(Scientific name:   Aesculus hippocastaneum)

(Photo credits 1, 2)

Yes, of course, they belong to the Horse Chestnut tree!

 

The flowers have just blossomed this week.  They appear in  a pyramid-shaped clutch of flowers, commonly known as a 'candle'.

 

How will these flowers change over the spring and summer?  What will they eventually develop into?

 

Find out about the life cycle of a horse chestnut tree.   Click here.

 

The Woodland Trust website is especially good for finding out about trees and all the living things that live in/on/under/around them. 

 

Do some internet digging and write a report about horse chestnut trees.  If you have a horse chestnut tree near you, sketch a leaf (each leaf has 5-7 leaflets all connected to one point on a stem).  Try to match the colour of a leaf with your pencil crayons/paints.

Picture 1
We have stumbled across a beautiful carpet of bluebells in a clearing.  Bluebells (Scientific name:  Hyacinthoides non-scripta)  begin to blossom in mid-April and continue to display their vibrant violet-blue colour for about a month. 

When we look closer we see this:

Picture 1

Bluebell (Hyacinthoides non-scripta)

  • What shape are the flowers?  Try to match the colour with your colouring pencils or pastels.
  • If you have some of these in your garden, take a sprig of the flowers and draw it carefully, using a magnifying lens to look closely at the various parts.   Draw what you see.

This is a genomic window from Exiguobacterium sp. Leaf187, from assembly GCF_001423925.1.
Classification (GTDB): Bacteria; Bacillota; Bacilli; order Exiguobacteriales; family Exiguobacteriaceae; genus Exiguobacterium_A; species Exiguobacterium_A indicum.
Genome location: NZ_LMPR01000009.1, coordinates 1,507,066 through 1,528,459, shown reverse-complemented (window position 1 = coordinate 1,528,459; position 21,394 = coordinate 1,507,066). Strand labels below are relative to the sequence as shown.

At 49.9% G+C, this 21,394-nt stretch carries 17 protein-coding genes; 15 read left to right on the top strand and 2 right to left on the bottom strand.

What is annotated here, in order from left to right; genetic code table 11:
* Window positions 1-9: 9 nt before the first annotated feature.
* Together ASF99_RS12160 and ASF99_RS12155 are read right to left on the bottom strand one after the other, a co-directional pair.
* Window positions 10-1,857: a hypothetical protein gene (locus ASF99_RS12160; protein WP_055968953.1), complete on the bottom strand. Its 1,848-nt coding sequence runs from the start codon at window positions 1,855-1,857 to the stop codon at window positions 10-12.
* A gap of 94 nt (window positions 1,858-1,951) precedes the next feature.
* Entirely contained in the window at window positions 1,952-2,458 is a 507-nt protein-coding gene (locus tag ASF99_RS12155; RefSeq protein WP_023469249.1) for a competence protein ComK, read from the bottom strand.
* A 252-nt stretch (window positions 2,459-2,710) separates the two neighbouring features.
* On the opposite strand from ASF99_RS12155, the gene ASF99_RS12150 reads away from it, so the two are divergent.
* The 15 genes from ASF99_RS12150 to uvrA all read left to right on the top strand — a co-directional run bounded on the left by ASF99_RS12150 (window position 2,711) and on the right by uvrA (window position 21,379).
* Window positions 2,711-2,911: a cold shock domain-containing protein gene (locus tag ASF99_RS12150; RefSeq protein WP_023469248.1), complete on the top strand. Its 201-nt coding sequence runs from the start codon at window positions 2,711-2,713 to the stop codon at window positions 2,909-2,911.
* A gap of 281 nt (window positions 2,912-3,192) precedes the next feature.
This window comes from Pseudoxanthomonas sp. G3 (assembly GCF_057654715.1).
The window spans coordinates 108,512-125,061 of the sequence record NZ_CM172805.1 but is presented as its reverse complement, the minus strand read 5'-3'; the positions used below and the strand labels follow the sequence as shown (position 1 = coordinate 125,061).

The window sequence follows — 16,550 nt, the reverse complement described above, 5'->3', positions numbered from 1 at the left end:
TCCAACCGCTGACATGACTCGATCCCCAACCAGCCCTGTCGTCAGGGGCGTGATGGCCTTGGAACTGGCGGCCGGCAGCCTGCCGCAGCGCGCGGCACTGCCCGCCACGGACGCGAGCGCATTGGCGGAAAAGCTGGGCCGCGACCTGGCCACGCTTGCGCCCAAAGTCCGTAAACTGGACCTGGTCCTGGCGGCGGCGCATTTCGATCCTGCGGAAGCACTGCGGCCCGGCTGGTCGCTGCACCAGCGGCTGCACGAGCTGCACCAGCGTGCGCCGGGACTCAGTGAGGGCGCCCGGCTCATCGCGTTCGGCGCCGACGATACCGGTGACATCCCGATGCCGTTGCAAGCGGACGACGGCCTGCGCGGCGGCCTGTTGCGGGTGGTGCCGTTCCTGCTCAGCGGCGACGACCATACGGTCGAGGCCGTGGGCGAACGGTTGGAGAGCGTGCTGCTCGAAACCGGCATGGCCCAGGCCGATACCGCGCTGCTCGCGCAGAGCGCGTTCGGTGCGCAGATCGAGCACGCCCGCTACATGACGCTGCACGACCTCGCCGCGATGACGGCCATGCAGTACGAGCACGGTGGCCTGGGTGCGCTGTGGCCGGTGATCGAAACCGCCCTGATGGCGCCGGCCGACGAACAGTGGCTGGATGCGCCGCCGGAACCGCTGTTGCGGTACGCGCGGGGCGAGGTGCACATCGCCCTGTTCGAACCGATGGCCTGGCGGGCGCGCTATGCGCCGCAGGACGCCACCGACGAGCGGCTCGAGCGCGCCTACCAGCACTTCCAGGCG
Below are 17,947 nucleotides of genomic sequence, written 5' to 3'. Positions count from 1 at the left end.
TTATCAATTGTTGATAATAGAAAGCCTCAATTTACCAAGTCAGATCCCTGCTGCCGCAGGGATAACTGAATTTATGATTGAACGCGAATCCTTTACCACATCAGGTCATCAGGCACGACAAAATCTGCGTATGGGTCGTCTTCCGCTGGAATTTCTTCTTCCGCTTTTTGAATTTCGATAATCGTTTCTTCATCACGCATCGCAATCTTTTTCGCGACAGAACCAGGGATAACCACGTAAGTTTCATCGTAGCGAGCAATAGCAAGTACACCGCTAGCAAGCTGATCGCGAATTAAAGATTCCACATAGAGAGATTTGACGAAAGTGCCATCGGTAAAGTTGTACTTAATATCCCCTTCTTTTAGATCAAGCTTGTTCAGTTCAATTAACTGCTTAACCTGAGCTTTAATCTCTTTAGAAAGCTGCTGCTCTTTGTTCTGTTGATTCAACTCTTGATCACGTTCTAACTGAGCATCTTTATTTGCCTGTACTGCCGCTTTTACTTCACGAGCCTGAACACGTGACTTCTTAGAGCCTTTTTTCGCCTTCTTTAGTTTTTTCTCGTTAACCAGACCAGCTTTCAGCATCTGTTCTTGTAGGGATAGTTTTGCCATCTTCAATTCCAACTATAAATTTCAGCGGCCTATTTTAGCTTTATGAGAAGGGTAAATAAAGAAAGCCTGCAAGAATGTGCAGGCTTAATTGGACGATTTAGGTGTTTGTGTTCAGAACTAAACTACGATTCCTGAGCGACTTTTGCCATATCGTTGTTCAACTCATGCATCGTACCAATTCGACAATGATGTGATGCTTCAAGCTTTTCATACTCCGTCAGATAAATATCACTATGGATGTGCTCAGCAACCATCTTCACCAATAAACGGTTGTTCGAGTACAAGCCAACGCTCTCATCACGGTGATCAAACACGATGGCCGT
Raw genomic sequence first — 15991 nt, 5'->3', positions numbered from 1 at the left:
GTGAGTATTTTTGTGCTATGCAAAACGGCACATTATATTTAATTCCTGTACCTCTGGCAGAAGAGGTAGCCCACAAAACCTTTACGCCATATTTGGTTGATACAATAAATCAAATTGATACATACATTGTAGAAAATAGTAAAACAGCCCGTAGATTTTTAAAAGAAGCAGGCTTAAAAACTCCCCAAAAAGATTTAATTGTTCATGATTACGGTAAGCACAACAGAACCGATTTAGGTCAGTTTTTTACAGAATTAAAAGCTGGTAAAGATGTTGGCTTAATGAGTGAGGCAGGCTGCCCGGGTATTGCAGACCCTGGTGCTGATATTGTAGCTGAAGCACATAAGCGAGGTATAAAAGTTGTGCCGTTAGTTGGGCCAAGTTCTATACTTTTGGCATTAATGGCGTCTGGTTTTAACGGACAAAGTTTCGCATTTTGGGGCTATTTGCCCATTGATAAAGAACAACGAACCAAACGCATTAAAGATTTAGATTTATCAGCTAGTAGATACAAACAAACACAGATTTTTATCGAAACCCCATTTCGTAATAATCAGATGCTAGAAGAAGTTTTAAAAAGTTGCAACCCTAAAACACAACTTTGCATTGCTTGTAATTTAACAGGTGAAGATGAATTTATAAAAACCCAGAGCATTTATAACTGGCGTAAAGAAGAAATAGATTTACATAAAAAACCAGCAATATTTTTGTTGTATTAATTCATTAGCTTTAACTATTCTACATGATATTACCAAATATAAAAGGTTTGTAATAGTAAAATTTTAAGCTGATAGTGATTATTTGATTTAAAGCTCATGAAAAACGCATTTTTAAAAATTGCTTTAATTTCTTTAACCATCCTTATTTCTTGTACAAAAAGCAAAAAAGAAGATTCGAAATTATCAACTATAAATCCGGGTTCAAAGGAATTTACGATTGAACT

• Then  'dissect' two or three flowers carefully, removing each part, one by one.  Place them on a white sheet of paper and draw them, again using a magnifying lens to see them more closely.  Draw the parts and try to identify them, using an online diagram of bluebells (google:  bluebell flower diagram for a wide range of diagrams)
  • You could also create a painting, or take some closeup photos of the bluebells in your garden.

 

Send us your pictures, drawings via the shared platform (see front page).

Picture 1

Wow!! Imagine finding these on a walk!  How exciting!

 

Can we see some close-up photos of the bones, please?  We'd love to compare them, one against another, thinking about each animal when it was alive.  What did it eat?  How did it move?  What clues are there in the bones that tell us this information? 

 

Many thanks for sending us this photo!

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A walk in a nearby bluebell wood!  Lovely!

Picture 1 A detailed report and carefully observed diagram.
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There are so many trees in blossom right now!  What a beautiful picture you have painted! 

It makes me want to stand underneath and shake the petals all over me!!  Well done!

Walks/rides in the countryside

Walks/rides in the countryside 1
Walks/rides in the countryside 2
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The sign says:

Pause for thought

Look deep into nature and there you will understand everything better. 

Albert Einstein